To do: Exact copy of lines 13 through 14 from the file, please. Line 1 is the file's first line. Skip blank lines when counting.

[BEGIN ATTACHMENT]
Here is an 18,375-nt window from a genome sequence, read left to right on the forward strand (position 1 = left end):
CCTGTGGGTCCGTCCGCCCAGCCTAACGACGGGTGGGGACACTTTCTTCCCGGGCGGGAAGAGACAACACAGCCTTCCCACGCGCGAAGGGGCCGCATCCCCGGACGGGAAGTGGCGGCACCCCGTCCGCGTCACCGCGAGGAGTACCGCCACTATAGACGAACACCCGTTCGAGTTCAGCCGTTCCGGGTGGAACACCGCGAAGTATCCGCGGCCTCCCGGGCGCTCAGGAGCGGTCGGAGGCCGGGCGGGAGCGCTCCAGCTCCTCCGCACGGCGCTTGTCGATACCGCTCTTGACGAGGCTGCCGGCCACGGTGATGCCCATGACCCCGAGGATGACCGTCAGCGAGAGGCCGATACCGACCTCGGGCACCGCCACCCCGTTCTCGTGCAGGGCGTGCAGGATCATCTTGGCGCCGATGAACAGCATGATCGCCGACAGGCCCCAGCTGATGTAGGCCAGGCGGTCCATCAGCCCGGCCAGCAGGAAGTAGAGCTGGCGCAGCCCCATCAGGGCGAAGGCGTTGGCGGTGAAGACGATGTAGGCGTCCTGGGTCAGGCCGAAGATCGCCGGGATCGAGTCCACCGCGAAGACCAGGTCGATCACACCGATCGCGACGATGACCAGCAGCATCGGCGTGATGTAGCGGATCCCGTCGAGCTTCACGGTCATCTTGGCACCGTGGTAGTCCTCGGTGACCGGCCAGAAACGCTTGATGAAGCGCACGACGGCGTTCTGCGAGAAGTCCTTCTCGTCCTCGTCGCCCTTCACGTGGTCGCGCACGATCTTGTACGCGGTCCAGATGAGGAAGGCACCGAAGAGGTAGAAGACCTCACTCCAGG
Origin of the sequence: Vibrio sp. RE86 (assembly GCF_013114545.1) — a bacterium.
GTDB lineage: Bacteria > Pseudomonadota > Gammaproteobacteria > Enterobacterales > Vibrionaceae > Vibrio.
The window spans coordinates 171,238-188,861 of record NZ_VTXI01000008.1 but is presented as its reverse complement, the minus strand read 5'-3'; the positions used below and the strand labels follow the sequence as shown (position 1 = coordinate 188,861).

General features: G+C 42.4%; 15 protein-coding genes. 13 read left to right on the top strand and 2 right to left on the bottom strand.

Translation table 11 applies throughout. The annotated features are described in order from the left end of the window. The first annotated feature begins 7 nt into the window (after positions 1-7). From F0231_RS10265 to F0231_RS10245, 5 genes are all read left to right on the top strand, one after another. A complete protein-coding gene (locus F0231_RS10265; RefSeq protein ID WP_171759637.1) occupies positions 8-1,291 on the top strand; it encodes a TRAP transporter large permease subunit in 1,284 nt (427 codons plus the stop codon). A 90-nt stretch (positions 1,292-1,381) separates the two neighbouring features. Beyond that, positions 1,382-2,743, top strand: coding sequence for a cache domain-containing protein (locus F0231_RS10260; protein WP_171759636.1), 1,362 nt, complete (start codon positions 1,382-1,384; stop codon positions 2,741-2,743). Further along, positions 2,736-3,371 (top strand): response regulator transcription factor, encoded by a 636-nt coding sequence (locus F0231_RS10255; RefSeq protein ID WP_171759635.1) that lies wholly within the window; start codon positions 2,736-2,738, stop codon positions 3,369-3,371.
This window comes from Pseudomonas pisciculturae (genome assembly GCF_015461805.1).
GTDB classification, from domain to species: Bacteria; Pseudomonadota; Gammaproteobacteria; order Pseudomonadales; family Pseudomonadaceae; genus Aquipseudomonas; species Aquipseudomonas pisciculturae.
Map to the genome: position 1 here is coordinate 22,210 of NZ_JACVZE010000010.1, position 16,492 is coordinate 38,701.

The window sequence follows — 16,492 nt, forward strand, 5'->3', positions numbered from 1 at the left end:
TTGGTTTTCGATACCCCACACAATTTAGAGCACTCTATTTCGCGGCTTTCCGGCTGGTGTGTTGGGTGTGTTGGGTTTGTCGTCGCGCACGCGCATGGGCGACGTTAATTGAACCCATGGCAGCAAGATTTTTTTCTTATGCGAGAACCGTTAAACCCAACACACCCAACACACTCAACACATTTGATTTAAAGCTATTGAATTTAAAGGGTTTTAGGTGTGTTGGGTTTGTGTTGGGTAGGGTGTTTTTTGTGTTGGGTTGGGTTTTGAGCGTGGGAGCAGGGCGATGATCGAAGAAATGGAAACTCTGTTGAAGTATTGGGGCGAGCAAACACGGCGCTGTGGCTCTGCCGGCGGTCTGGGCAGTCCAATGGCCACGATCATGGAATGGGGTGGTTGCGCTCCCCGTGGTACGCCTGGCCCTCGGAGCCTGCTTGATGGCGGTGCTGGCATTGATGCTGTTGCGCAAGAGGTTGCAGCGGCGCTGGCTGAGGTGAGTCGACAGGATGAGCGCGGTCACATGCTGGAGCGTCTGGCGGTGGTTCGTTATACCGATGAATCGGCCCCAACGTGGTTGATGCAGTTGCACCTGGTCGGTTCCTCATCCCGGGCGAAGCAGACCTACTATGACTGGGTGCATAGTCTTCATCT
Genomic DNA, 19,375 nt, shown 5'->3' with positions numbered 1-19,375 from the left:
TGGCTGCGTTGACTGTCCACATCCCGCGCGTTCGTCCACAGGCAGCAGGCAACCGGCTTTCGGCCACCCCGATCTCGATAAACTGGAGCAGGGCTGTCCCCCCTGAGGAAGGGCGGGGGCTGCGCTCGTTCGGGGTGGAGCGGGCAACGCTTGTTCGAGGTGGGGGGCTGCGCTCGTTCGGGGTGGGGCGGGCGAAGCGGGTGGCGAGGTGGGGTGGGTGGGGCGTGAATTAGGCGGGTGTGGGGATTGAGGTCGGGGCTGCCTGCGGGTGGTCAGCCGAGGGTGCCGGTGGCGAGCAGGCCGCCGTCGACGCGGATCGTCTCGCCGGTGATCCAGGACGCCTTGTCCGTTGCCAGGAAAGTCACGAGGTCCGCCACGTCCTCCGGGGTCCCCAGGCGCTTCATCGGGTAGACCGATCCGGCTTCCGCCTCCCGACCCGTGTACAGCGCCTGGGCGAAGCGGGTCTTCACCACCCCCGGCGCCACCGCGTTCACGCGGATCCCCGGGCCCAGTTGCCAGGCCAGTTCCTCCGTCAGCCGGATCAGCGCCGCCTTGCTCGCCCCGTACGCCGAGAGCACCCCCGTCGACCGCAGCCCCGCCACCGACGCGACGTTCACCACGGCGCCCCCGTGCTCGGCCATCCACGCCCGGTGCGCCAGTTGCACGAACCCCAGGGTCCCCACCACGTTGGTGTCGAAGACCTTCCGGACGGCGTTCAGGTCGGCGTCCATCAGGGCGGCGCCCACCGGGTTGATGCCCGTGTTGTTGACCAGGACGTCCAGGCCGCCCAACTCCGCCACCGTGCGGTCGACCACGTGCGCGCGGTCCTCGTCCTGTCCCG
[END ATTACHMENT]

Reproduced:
Genomic DNA, 19,375 nt, shown 5'->3' with positions numbered 1-19,375 from the left:
TGGCTGCGTTGACTGTCCACATCCCGCGCGTTCGTCCACAGGCAGCAGGCAACCGGCTTTCGGCCACCCCGATCTCGATAAACTGGAGCAGGGCTGTCCCCCCTGAGGAAGGGCGGGGGCTGCGCTCGTTCGGGGTGGAGCGGGCAACGCTTGTTCGAGGTGGGGGGCTGCGCTCGTTCGGGGTGGGGCGGGCGAAGCGGGTGGCGAGGTGGGGTGGGTGGGGCGTGAATTAGGCGGGTGTGGGGATTGAGGTCGGGGCTGCCTGCGGGTGGTCAGCCGAGGGTGCCGGTGGCGAGCAGGCCGCCGTCGACGCGGATCGTCTCGCCGGTGATCCAGGACGCCTTGTCCGTTGCCAGGAAAGTCACGAGGTCCGCCACGTCCTCCGGGGTCCCCAGGCGCTTCATCGGGTAGACCGATCCGGCTTCCGCCTCCCGACCCGTGTACAGCGCCTGGGCGAAGCGGGTCTTCACCACCCCCGGCGCCACCGCGTTCACGCGGATCCCCGGGCCCAGTTGCCAGGCCAGTTCCTCCGTCAGCCGGATCAGCGCCGCCTTGCTCGCCCCGTACGCCGAGAGCACCCCCGTCGACCGCAGCCCCGCCACCGACGCGACGTTCACCACGGCGCCCCCGTGCTCGGCCATCCACGCCCGGTGCGCCAGTTGCACGAACCCCAGGGTCCCCACCACGTTGGTGTCGAAGACCTTCCGGACGGCGTTCAGGTCGGCGTCCATCAGGGCGGCGCCCACCGGGTTGATGCCCGTGTTGTTGACCAGGACGTCCAGGCCGCCCAACTCCGCCACCGTGCGGTCGACCACGTGCGCGCGGTCCTCGTCCTGTCCCG